CARSON CITY — A $20,000 portrait of Gov. Jim Gibbons was hung on a wall near the entrance of the state Capitol on Friday, with the soon-to-be ex-governor nowhere in sight.
Gibbons, who suffered a broken pelvis in a Sept. 21 horse-riding accident, decided to stay a mile away in the Governor’s Mansion rather than participate in a public portrait unveiling ceremony as past governors have done.
The 60-inch-by-44-inch portrait shows a smiling Gibbons, attired in a gray suit and blue tie, standing by a window with his right hand on a book.
In the background is a small painting of the F-4 Phantom jet that Gibbons flew in the Persian Gulf War in 1991.
Gibbons, then an assemblyman from Reno, received national attention when he temporarily left his legislative seat to go on active duty with the Nevada National Guard and fight in Kuwait. He also flew for the Air Force during the Vietnam War.
Bystanders who watched three state Buildings and Grounds workers hang the portrait said it looked like a picture more than other governor portraits. The frame also is far less ornate than those around the other portraits.
“He didn’t want a big ceremony,” said Gibbons’ spokesman Daniel Burns about the governor’s absence.
Gibbons still is undergoing daily therapy sessions and did not want “any fanfare,” he said.
But the governor walked into a Western Governors’ Association meeting Dec. 7 at The Venetian in Las Vegas. He has been absent from the Capitol since his accident except for a brief appearance in his office last week.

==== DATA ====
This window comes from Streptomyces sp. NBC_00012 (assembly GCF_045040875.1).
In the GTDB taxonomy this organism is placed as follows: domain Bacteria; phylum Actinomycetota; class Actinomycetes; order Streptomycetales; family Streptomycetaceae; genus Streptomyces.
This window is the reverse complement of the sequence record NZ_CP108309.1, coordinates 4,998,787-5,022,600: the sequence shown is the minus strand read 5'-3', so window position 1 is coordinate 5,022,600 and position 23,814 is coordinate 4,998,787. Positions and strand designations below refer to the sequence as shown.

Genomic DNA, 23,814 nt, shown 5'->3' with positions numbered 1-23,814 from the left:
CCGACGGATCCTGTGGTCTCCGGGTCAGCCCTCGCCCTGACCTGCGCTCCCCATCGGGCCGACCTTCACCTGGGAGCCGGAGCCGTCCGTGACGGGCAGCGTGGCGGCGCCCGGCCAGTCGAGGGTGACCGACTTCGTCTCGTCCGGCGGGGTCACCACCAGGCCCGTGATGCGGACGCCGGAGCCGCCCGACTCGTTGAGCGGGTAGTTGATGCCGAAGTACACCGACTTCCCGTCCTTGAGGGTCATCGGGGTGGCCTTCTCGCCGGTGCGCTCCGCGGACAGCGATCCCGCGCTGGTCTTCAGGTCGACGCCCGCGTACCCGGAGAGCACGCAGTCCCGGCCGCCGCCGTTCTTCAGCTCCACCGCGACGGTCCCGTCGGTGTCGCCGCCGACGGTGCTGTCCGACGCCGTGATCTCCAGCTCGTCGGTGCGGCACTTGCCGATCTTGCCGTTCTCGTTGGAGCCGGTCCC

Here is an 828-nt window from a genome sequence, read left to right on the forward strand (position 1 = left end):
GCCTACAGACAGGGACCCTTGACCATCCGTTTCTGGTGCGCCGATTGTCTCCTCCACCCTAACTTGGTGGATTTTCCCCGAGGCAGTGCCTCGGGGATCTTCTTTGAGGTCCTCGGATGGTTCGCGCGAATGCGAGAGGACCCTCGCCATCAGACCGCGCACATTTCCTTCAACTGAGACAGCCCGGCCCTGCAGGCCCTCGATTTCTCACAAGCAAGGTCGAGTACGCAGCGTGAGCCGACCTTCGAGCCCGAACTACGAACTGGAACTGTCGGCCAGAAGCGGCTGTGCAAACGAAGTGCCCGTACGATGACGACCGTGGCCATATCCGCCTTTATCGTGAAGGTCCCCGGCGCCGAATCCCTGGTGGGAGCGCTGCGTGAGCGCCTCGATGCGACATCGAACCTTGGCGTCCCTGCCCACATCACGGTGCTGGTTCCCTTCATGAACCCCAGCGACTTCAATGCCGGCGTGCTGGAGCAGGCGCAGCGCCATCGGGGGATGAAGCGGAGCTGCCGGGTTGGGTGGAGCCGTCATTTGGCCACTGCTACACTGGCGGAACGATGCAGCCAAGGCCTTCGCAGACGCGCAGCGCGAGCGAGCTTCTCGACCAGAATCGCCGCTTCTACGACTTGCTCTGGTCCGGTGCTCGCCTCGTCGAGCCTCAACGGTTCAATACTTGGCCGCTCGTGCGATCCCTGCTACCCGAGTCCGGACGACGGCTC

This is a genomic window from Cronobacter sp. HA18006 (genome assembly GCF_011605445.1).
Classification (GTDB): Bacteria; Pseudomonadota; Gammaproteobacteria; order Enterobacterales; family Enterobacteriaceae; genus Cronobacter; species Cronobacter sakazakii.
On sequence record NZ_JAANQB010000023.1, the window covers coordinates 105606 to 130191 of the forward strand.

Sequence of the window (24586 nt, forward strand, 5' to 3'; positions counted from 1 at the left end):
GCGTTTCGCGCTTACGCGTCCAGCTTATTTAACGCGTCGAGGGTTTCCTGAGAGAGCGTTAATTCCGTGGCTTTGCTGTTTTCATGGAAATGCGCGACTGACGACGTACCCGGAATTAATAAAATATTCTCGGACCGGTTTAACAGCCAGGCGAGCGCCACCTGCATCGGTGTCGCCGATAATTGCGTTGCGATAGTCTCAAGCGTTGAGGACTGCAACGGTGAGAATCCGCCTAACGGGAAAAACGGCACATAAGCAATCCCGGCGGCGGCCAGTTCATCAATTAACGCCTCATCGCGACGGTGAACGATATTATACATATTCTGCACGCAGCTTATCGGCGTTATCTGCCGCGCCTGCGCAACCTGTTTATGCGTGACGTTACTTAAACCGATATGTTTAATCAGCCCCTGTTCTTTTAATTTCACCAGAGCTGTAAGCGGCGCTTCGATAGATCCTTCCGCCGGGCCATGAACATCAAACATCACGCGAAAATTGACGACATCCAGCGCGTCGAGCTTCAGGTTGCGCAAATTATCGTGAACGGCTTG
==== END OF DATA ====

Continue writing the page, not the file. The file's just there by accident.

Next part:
But Gibbons has seen the finished portrait. He unveiled it himself Thursday night in a party at the mansion for members of his Cabinet, former staff members and a few friends. Thursday was Gibbons’ 66th birthday.
“He was really pleased with it,” said Steve Robinson, the head of Gibbons’ transition team. “He thinks he is the only governor who is smiling.”
Gibbons’ is almost right. Charles Russell, the governor in the 1950s, also smiles in his portrait.
In most of the paintings, hung throughout the first and second floors of the Capitol, governors look sullen, almost angry.
There are portraits of all 30 men who have been governor, including Isaac Roop. Roop never was an official governor, but in 1859 was named by a group as provisional territorial governor when Susanville, Calif., was thought to have been part of what became Nevada.
Gibbons’ portrait painter — Seattle area artist Michel Rushworth — also was not on hand when her painting was hung.
Rushworth said in a phone interview that her father was ill and she decided to stay at home rather than travel to snowy Carson City.
She also was commissioned to paint Gov. Kenny Guinn’s portrait and has done portraits of one Washington governor and five governors of Wyoming. Rushworth said she took pictures of Gibbons in Carson City before his horse-riding accident. She also painted a small portrait of what the larger painting would look like to show Gibbons her plan.
“He was very friendly,” said Rushworth, who also e-mailed the governor’s staff about her progress. “The process went very smoothly. There is a lot of Nevada blue in it. I view this as a collaborative process.”
An artist for 25 years, Rushworth said she has concentrated exclusively on portraits for the last nine years. Besides governors, she has painted several other portraits, including Admiral Thad Allen, who oversaw the cleanup of the British Petroleum oil spill in the Gulf of Mexico last summer.
Rushworth was chosen to paint Gibbons’ portrait in August after Nevada Arts Council members reviewed the work of 44 artists. She was paid $17,500 for the portrait, along with $2,500 for the frame and travel expenses.
Contact Capital Bureau Chief Ed Vogel at evogel@
reviewjournal.com or 775-687-3901.